In fact, one could even do the RPi to the HIFIberry ADC/DAC to a JAB5 if making it needlessly complicated (no master slave, just an extra digital to analog conversion). You do all pre-processing on the RPi, then use the jab (or an adau1701) for simple active crossover routing, then to the amplifiers.
Is there a good solution for acting as an active crossover for RPi or Teensy? Granted, you can put out 3 outputs off the Hifi berry, so it is limiting the frequency range per output.
Could you talk about your project and its current direction? This thread is about DSP, regardless of manufacturer. All solutions welcome here.
MemberSeptember 5, 2021 at 7:04 pm
@ajc9988 Yeah, I’ll get to doing a write up sooner or later. What I’ve been doing is creating a stereo filter where the left channel is a linear low pass with the linear version of the REW correction filter applied and the right channel is the same but with a high pass. I then use the left channel output from the amplifier for the woofer and the right channel for the BMR. That’s the basic gist of it. 👍
(My current setup is just using the many analogue outs of my motherboard that have been rerouted and had FIR filters applied using Equaliser APO, only have stereo ATM, but I have enough outputs to do quadrophonic 2-way outputs before having to get teensy boards set up)
MemberSeptember 5, 2021 at 8:29 pm
@elliottdesigns completely understandable on doing channel out instead of L/R using one for BMR.
I’m also looking at the newer chips from ADI. The person on the forums pushed for the ADAU1452, which can do over 20,000 taps. The ADAU1466 and 1467 can do more than the 1452.
That is a core board on top of a board with all the inputs and outputs. If you then connect the outs (which this board is only stereo), you could put that straight into small amps for each driver (still thinking of this in a plate amp scenario), while also having good performance. But, that is just another option for those that have not seen it. Just note, the version of just the core board is around $50, the version of the core board connected to the other board is $160 and I am talking the latter. Then is buying an amp per channel. Solution (with power supply) would likely run $250-350 would give good performance. But, once there per speaker, you could look at the SHARC lineup. https://www.aliexpress.com/item/1005003234803636.html?algo_pvid=04b0d785-c8fb-4b1a-9c36-dd216b53f7a1&algo_exp_id=04b0d785-c8fb-4b1a-9c36-dd216b53f7a1-1 ($135 for a core board for a 21489 SHARC) ( https://www.aliexpress.com/item/4000685375571.html?algo_pvid=5fbf5f0f-d60f-430a-9c5c-fbf351293c18&algo_exp_id=5fbf5f0f-d60f-430a-9c5c-fbf351293c18-7 ) The second link shows a really cool setup for the SHARC, although you have to buy all the components which will be around $250, plus the additional cost of each amplifier and your PSU (power supply unit), that really isn’t too bad to get a SHARC going.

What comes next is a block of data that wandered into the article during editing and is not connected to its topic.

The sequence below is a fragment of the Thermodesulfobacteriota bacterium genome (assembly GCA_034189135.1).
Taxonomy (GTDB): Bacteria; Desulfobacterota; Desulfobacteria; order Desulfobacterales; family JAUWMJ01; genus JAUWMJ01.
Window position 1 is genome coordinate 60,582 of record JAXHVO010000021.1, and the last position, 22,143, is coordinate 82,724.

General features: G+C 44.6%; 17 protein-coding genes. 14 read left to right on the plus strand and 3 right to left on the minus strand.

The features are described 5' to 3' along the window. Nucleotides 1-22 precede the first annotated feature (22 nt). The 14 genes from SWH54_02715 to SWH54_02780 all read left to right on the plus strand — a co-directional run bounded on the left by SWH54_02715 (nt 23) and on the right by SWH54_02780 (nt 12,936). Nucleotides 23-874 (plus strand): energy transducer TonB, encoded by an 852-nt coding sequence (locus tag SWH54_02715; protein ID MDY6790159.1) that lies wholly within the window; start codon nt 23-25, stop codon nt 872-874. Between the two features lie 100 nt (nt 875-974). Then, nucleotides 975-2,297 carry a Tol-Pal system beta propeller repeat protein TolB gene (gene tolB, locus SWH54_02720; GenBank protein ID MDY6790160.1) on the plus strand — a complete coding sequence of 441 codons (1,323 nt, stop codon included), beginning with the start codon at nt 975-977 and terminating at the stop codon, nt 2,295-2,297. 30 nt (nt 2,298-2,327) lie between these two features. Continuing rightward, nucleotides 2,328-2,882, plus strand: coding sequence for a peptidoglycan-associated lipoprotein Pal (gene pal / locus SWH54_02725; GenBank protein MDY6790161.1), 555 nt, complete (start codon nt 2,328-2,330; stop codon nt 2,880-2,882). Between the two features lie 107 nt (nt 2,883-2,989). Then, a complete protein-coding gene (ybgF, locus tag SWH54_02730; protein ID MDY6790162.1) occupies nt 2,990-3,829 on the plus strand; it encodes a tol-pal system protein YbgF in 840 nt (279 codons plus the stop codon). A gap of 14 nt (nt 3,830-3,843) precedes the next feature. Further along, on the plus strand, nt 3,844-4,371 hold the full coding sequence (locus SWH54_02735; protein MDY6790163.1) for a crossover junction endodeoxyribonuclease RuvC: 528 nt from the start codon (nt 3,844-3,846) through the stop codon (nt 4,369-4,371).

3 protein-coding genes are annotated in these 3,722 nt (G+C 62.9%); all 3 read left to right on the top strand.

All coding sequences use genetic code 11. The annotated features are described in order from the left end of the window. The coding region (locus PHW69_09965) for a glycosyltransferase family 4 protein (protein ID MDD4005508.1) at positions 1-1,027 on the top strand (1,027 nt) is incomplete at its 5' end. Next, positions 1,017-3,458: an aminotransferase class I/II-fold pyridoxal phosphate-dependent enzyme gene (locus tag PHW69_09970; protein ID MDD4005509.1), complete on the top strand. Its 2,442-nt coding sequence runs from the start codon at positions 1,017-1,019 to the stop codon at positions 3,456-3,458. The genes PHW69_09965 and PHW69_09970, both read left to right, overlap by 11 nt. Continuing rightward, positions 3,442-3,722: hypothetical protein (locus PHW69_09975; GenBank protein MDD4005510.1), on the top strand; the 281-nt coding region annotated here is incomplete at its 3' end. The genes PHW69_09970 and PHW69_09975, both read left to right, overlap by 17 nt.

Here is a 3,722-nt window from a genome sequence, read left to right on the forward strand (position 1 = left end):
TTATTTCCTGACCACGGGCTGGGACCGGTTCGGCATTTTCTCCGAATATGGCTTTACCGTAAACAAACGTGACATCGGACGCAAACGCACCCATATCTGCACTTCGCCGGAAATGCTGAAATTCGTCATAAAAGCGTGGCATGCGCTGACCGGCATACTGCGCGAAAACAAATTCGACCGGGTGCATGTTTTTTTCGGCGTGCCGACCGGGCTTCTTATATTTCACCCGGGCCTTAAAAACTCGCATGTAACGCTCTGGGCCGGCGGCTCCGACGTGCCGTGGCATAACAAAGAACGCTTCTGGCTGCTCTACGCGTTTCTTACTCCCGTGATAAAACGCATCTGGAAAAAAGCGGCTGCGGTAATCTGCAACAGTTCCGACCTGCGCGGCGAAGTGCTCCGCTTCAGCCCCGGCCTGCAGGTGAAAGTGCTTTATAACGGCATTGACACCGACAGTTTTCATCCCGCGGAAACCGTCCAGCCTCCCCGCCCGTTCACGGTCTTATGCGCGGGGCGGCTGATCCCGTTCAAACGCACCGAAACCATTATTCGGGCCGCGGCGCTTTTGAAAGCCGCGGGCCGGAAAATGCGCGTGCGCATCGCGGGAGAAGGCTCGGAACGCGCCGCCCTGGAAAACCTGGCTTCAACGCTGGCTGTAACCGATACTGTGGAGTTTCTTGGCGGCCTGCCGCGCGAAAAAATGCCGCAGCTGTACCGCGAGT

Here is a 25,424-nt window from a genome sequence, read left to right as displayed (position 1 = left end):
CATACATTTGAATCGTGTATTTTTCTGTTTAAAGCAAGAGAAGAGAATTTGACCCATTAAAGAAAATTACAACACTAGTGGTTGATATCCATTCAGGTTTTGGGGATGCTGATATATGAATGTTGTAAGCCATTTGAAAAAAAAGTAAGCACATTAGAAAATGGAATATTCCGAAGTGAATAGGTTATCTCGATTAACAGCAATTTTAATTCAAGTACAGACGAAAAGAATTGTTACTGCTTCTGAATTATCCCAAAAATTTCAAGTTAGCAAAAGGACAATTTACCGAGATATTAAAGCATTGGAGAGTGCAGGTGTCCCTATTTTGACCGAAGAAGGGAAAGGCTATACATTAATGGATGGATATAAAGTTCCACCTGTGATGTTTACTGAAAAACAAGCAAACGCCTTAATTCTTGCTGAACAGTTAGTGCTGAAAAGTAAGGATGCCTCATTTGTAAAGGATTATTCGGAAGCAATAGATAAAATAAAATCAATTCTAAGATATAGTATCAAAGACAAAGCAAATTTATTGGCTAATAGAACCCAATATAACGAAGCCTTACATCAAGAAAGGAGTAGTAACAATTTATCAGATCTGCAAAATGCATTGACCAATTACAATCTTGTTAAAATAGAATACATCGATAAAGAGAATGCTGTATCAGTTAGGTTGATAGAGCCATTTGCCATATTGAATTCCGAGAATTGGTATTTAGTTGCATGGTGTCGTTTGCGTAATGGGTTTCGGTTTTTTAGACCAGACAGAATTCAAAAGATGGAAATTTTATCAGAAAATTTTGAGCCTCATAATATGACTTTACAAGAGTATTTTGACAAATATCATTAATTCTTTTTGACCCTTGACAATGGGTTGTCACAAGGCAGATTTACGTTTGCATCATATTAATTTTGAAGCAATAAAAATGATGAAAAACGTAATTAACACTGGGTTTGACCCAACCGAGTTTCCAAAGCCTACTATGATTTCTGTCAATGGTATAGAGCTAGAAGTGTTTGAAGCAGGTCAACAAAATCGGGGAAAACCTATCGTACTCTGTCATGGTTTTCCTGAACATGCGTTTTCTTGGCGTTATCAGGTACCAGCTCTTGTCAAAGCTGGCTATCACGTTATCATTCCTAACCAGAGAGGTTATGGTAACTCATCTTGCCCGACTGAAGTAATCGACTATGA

MemberSeptember 5, 2021 at 9:07 pm
@ajc9988 True, but you could just instead use a Teensy for far cheaper and only lose 2000 taps of capability since the Uniformly Partitioned FFT program/audio library add-on does 18 000 taps. 🤷♂️ Just a suggestion. Why spend over 5x the price for barely any more taps? 😉
Edit: sorry didn’t see the other prices included amp and power supply, still. It’s probably a little cheaper and a lot easier to set up 🤷♂️
MemberSeptember 5, 2021 at 9:51 pm
I do agree, which is why I may, for this project, get that and try to set it up with an ADC, then just output it to the JAB to finish with the amplifier and crossover and knobs (not like it is doing much more than that after using the FIR on the Teensy4.1). Or throw a passive crossover somewhere in the mix. In any case, you are right in it costing so much more for the same outcome.
What have you decided to use for the ADC/DAC with the Teensy?
Also, you read right, those solutions are before including Amp and PSU. So $162 for the ADAU1467 (which has triple the program memory and double the parameter memory of the ADAU1452 which does 20,000 taps, but the processing speed, etc., is the same; You do not need to deal with ADC/DACs), you get a fair amount. With the SHARC solution, you are dealing with a ready made routing solution that can support USB, ethernet/ tcp/ip, the modular nature, and it being able to do many more calculations. I also did not check if the modular board implemented the internet support or USB support, I just know the processor on it is capable.
You are correct. That is probably the economic decision there. But let me know a bit more what you are doing for ADC/DAC.